- Scientists create a new ‘glowing protein’ that can advance fluorescence microscopy.
- Unlike other green fluorescent protein, it is miniature, thermostable (up to 68°C), and doesn’t require oxygen to emit light.
The discovery of a green fluorescent protein in the 1960s started a new era in cell and molecular biology. It enabled scientists to apply molecular cloning techniques, and monitor cellular processes in living organisms using optical microscopy.
Now, an international team of biophysicists led by the Moscow Institute of Physics and Technology has engineered a new fluorescent protein that is quite different than the existing ones. Besides glowing when exposed to blue and ultraviolet light, it is exceptionally small and stable under high temperatures.
This new ‘glowing protein’ can advance fluorescence microscopy, which is often used to image particular features of tiny specimens like microbes. This technique is also used to image the genetic material within a cell and study infectious diseases, organ development, and much more.
Fluorescence microscope uses a much higher intensity light source than traditional microscopes to excite a fluorescent species in a sample. After being exposed to a laser of a particular wavelength, the fluorescent species emits light at a different wavelength.
This induced ‘glow’ is then analyzed by the fluorescence microscope. These fluorescent proteins are appended to other proteins [through genetic engineering] to observe cell behavior of the later ones.
The technique proved so valuable that the 2014 Nobel Prize in chemistry was awarded for radically improving the accuracy of Fluorescence microscopy. It brought optical microscopy into the nanodimension.
Bacterial genetically altered to create a fluorescent protein | Credit: MIPT
However, fluorescent proteins used for such observations have various shortcomings: they are quite bulky, vulnerable to heat, and glow only in the presence of oxygen.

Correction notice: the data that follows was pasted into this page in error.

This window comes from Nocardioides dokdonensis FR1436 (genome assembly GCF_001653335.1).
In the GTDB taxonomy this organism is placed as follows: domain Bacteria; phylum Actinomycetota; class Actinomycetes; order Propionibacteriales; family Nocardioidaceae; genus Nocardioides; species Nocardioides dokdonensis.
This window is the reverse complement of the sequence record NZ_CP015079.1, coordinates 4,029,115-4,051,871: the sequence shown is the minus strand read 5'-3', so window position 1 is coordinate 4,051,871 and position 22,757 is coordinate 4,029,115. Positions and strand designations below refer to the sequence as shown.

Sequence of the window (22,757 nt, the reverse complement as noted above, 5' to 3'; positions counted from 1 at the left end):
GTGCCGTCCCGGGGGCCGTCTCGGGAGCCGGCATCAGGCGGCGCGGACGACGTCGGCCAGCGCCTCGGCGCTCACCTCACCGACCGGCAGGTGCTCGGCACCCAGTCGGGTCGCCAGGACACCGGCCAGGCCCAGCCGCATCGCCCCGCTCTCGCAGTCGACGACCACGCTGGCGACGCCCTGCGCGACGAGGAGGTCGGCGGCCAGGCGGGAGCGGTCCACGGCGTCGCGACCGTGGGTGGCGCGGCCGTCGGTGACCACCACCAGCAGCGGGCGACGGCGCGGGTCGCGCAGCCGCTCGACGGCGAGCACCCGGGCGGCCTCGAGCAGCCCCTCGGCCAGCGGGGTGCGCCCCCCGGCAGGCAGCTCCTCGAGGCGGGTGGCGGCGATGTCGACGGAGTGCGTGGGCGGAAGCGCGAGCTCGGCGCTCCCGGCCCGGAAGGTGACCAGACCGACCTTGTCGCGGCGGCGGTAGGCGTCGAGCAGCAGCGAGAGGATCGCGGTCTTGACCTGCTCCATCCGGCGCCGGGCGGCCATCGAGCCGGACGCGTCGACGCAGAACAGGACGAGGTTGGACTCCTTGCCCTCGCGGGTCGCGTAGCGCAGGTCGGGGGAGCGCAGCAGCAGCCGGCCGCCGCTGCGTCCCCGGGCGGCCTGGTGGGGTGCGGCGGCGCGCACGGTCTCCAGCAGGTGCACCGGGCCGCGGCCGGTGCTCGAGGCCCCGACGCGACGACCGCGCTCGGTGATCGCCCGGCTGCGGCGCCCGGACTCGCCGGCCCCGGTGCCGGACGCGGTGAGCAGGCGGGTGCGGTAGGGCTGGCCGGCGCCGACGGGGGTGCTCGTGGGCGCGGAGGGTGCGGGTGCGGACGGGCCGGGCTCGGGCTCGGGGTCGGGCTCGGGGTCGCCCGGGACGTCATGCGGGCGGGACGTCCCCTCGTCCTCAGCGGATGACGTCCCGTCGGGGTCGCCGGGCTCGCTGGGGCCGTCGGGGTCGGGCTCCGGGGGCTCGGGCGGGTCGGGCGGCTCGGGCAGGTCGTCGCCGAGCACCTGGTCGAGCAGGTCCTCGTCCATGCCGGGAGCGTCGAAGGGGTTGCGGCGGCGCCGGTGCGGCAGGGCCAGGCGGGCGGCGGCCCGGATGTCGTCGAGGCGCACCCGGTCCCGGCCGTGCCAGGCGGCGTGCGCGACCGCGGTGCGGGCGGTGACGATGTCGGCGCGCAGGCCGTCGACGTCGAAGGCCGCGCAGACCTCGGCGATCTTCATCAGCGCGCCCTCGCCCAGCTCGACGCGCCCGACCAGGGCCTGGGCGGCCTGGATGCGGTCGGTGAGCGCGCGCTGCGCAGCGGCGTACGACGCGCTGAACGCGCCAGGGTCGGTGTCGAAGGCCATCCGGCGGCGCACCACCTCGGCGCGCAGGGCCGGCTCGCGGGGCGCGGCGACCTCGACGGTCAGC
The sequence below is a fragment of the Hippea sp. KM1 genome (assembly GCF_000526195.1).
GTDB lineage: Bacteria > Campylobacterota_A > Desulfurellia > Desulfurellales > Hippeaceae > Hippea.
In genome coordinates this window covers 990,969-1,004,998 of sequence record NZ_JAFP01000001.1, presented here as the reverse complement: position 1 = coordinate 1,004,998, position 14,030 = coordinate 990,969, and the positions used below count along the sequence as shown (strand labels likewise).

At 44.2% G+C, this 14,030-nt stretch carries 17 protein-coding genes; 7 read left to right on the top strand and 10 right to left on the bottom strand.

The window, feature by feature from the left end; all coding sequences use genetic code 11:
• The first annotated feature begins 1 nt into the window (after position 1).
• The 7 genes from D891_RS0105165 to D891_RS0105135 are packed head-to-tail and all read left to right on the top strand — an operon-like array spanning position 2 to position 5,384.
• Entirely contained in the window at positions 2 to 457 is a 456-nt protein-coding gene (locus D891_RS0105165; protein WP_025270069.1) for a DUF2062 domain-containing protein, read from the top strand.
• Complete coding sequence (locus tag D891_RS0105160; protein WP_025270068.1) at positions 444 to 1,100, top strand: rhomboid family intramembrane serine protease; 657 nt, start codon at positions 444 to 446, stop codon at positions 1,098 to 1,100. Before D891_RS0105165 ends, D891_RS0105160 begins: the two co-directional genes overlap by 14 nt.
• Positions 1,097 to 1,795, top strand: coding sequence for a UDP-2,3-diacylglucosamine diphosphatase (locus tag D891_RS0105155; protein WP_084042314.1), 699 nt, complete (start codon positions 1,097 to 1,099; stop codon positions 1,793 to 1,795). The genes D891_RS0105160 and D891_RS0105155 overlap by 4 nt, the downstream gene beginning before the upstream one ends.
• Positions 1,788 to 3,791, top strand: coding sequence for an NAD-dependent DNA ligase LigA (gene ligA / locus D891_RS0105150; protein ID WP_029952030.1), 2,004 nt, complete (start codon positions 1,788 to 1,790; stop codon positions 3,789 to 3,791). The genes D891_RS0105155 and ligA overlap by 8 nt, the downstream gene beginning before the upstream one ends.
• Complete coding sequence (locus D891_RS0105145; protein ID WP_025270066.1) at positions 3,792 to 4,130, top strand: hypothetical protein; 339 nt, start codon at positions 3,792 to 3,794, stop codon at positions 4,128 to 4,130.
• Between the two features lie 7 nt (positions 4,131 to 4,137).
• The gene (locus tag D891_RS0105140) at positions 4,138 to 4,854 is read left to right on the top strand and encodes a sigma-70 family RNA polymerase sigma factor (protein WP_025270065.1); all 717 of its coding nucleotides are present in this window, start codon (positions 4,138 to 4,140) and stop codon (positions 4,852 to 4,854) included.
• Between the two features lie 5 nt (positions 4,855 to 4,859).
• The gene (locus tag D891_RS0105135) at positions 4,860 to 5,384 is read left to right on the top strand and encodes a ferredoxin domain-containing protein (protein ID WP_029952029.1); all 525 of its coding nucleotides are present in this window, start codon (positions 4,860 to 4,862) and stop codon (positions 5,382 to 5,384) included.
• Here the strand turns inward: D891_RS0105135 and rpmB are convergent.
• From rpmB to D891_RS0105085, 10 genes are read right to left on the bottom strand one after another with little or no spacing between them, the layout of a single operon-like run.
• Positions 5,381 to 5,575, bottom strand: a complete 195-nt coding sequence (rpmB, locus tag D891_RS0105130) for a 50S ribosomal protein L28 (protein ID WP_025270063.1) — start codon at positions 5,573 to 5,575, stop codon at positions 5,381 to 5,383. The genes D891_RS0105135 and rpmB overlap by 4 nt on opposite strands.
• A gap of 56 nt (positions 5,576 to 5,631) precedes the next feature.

Thermostable Flavin-based Fluorescent Protein
The newly engineered fluorescent protein overcomes all these shortcomings. It is miniature, thermostable (up to 68°C), and doesn’t require oxygen to emit light.
Researchers found this protein with exceptional properties in the cells of a thermophile – an organism that thrives at high temperatures ranging from 41°C to 122°C. They then genetically engineered a DNA sequence which is responsible for reproducing the protein’s fluorescent component. They left out other segments that would make the molecule bigger.
3D structure of new ‘glowing’ protein | Credit: MIPT
Finally, they added the gene that encodes the proteins into another bacterium’s cells, turning it into a fluorescent protein with unique characteristics.
Overall, this ‘glowing’ protein, due to its ease of crystallization and unexpected stability, seems to be a promising model for ultra-high resolution structural studies of plants, bacteria, and fungi. It can help scientists extract valuable data from cell life and death.
The new protein, if coupled with recent advances in confocal and widefield fluorescence microscopy, can provide invaluable services in several thousands of live-cell imaging experiments.